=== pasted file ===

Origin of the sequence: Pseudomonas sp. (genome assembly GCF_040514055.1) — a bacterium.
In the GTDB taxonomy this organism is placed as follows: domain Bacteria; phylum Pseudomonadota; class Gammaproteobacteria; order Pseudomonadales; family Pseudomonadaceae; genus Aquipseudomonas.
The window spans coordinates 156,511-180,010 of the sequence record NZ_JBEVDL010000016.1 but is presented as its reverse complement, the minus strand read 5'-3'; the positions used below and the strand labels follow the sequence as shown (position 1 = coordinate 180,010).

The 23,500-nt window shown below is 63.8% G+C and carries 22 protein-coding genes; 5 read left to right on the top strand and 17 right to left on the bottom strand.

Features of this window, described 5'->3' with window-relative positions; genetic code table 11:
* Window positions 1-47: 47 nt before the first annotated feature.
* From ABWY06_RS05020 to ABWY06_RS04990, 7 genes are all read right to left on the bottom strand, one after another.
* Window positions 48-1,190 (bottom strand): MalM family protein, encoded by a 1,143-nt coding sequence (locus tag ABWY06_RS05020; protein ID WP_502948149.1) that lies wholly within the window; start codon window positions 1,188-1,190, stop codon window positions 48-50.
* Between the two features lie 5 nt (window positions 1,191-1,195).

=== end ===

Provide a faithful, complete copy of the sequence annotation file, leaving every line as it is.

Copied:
Origin of the sequence: Pseudomonas sp. (genome assembly GCF_040514055.1) — a bacterium.
In the GTDB taxonomy this organism is placed as follows: domain Bacteria; phylum Pseudomonadota; class Gammaproteobacteria; order Pseudomonadales; family Pseudomonadaceae; genus Aquipseudomonas.
The window spans coordinates 156,511-180,010 of the sequence record NZ_JBEVDL010000016.1 but is presented as its reverse complement, the minus strand read 5'-3'; the positions used below and the strand labels follow the sequence as shown (position 1 = coordinate 180,010).

The 23,500-nt window shown below is 63.8% G+C and carries 22 protein-coding genes; 5 read left to right on the top strand and 17 right to left on the bottom strand.

Features of this window, described 5'->3' with window-relative positions; genetic code table 11:
* Window positions 1-47: 47 nt before the first annotated feature.
* From ABWY06_RS05020 to ABWY06_RS04990, 7 genes are all read right to left on the bottom strand, one after another.
* Window positions 48-1,190 (bottom strand): MalM family protein, encoded by a 1,143-nt coding sequence (locus tag ABWY06_RS05020; protein ID WP_502948149.1) that lies wholly within the window; start codon window positions 1,188-1,190, stop codon window positions 48-50.
* Between the two features lie 5 nt (window positions 1,191-1,195).